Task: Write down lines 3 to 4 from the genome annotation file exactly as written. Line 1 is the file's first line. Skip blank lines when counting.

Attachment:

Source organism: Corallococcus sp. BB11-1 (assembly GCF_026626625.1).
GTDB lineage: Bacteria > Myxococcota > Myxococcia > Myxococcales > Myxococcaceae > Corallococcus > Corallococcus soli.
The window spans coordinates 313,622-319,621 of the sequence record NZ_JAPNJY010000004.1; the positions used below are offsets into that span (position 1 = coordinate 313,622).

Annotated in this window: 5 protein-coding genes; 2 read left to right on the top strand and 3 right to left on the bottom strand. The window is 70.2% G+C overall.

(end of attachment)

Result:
The window spans coordinates 313,622-319,621 of the sequence record NZ_JAPNJY010000004.1; the positions used below are offsets into that span (position 1 = coordinate 313,622).

Annotated in this window: 5 protein-coding genes; 2 read left to right on the top strand and 3 right to left on the bottom strand. The window is 70.2% G+C overall.